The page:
It’s taken several days to get up the energy to write about the dreadful massacre in Newtown, CT. Even now, there is a part of me that would rather sit curled up in a ball under my desk than in my chair staring at a blank computer screen.
The reason is simple: there are no words in the human language to describe the grief we feel over the slaughter of innocents, even as the culture we live in goes out of its way to destroy innocence in our young. Aside from a few inchoate tweets, I’ve kept my silence regarding Newtown. I felt that this was simply a matter of respect. I grieve for the people murdered, but my grief is but a drop in the ocean of sadness that the families and loved ones of the victims feel right now. My life continues; their lives are shattered. For me, there is Christmas wrapping to be done, parties to attend, food to cook, decorations to be hung, and carols to be sung. For them, this Christmas season is marked by the horror of children, so damn many of them, in caskets, and wrapped presents that will never be opened. Newtown is never far from my thoughts. I pray for them and weep for them. The images splashed all over the media leap into my mind’s eye unbidden, and sadness pervades. I have not felt this way since 9/11.
There has been no shortage of people looking to capitalize on this massacre. On the Left, the gun control supporters have emerged as they do every time there is a mass shooting, hoping to use the emotion of the moment to trump facts and statistics in order to enact their useless and pointless agenda. On the Right, the compassionate scolds are also out in force. In the Eighties it was cartoons and heavy metal that was leading the youth to ruination. Shock rocker Marilyn Manson and The Matrix got the blame for the Columbine shootings in 1999. This time, the blame is on video games. For the first time, and this is welcome, some people are asking whether this country is doing enough for those who are mentally ill.
There is time to debate all of this, and questions must be asked. Assumptions must be challenged for all political persuasions. The murdered in Newtown almost certainly included the children of Republicans and Democrats alike. The voting affiliations of the adults murdered are unknown, and not germane to the discussion. The parents and families of those killed are grieving equally whether they voted for Mitt Romney or Barack Obama.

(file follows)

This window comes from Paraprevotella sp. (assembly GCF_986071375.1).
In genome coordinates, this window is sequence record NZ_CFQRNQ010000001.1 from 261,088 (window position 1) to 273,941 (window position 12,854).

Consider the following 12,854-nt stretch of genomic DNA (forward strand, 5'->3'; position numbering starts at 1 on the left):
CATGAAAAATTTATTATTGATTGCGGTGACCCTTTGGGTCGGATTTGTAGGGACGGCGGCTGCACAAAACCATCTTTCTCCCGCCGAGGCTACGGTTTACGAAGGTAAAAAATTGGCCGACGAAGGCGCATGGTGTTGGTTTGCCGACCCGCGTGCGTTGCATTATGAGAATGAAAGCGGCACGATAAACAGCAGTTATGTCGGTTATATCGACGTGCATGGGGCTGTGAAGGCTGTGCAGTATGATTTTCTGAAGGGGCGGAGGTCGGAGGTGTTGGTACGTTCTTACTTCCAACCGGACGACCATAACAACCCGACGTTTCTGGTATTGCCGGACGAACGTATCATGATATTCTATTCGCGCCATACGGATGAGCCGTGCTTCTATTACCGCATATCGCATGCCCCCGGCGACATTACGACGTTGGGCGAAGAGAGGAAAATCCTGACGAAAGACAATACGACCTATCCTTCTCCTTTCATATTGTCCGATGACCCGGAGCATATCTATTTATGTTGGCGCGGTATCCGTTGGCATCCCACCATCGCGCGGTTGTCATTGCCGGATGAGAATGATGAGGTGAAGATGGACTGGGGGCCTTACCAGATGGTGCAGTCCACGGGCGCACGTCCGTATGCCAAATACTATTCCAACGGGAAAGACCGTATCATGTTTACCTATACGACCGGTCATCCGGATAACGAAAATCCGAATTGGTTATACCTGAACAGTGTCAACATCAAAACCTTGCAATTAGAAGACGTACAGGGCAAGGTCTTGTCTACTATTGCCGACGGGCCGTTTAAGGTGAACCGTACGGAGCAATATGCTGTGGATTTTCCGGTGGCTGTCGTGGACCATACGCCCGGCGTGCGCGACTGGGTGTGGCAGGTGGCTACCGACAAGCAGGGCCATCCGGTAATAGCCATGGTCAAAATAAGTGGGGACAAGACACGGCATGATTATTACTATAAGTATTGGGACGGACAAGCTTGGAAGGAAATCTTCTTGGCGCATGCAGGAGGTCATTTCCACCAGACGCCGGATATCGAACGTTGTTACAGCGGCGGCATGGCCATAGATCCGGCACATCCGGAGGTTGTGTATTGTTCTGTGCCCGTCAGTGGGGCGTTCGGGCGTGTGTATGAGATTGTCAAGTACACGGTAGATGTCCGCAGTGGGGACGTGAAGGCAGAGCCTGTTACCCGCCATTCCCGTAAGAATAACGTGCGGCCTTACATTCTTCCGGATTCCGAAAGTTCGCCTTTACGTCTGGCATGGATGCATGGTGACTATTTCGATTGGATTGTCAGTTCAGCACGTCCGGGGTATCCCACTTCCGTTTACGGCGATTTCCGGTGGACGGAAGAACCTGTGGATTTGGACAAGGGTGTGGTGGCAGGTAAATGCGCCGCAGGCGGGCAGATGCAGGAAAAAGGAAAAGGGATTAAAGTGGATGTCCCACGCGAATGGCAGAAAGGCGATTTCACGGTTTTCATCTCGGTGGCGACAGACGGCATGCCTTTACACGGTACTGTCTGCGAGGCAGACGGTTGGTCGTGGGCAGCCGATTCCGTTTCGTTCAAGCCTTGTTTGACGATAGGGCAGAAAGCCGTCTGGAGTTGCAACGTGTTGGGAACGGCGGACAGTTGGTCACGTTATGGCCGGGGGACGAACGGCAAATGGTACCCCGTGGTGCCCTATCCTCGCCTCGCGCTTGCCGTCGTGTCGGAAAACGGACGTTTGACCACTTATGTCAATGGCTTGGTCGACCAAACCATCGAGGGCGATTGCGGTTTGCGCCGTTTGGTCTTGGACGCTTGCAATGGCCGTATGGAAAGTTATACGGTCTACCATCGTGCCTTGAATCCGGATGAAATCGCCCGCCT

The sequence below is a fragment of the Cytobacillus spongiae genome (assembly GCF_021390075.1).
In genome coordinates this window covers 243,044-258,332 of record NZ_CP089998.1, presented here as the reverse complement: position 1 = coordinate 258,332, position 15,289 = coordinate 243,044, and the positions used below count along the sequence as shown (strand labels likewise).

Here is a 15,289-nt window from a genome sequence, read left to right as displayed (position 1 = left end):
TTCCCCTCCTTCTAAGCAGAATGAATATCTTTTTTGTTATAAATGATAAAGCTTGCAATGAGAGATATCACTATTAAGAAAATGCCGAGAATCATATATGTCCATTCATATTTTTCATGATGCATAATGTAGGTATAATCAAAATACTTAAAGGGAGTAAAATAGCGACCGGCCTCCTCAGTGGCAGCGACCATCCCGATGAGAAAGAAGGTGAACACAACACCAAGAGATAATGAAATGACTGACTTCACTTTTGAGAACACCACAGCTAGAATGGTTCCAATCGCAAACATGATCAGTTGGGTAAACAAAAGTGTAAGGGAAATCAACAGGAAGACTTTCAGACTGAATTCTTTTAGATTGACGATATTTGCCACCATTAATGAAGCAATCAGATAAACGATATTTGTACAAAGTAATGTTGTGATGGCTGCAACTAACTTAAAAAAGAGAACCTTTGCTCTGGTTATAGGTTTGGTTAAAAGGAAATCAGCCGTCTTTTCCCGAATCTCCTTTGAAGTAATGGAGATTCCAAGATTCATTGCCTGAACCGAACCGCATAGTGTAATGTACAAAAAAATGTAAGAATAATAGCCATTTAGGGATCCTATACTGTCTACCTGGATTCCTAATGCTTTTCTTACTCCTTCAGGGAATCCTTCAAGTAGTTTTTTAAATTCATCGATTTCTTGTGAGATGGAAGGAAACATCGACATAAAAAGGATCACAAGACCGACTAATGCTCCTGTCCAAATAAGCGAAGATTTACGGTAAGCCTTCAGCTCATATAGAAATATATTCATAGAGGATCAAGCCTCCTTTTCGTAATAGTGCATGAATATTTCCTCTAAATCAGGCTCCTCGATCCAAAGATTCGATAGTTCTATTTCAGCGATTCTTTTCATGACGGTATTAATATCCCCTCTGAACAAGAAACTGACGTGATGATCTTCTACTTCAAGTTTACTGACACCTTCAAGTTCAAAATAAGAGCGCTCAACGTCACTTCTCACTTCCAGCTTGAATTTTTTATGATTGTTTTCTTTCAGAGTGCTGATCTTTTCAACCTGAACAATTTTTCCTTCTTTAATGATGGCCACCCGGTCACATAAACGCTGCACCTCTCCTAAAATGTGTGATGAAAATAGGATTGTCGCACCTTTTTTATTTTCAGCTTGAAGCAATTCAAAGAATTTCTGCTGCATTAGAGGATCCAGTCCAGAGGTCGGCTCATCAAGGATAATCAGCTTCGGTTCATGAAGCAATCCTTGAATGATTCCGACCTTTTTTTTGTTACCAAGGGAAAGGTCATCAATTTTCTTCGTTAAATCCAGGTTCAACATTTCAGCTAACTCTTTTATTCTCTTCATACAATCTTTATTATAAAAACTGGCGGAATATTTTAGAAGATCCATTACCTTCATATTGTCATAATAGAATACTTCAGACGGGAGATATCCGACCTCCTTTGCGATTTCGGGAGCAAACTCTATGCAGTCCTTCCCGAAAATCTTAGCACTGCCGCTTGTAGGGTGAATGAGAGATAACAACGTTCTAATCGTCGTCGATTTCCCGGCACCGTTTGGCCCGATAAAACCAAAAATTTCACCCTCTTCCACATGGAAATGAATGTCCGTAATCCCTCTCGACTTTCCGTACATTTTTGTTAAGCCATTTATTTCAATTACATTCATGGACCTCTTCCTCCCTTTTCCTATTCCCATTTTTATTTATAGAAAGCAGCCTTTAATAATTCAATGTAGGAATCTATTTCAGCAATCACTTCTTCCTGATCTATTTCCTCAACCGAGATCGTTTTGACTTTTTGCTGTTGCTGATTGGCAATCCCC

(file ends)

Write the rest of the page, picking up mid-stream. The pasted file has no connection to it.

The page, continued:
As a strong supporter of the 2nd Amendment and gun rights, I still ask: Are magazines that hold more than ten bullets necessary for any civilian? Are military style “assault” rifles really necessary for hunters? What are the limits of regulatory power that states can impose? The Supreme Court has already ruled that states can not ban guns (nor do I think it’s a good idea to do so). So at what point does the ability of the states to regulate stop? What type of regulations make sense, knowing that criminals looking for weapons are not bound by the law? Gun control advocates need to offer a specific example: what gun law would have prevented this? Is the solution, as many on the Right are saying, that we need more guns? Tens of millions of Americans own guns and handle them safely and responsibly. If the principal of Sandy Hook Elementary had a gun, would 26 people be alive today? Are “Gun Free Zones” really desirable? The number of mass shootings has increased dramatically since the Gun Free Zones were created in 1990. And with the exception of the Fort Hood shootings, every one of those mass murders has taken place in a Gun Free Zone. The movie theater shooter in Aurora, Colorado went to the one theater in his area that specifically banned concealed weapons, despite other theaters being closer to his home. Does the massacre at Bath Consolidated in 1927 have any lessons to impart about whether the issue is guns or madness? These questions, and many more, need to be addressed by gun control advocates and gun rights supporters. We need to be able to ask without questioning the motives of the other side. Neither the Left nor Right wants to see murdered children.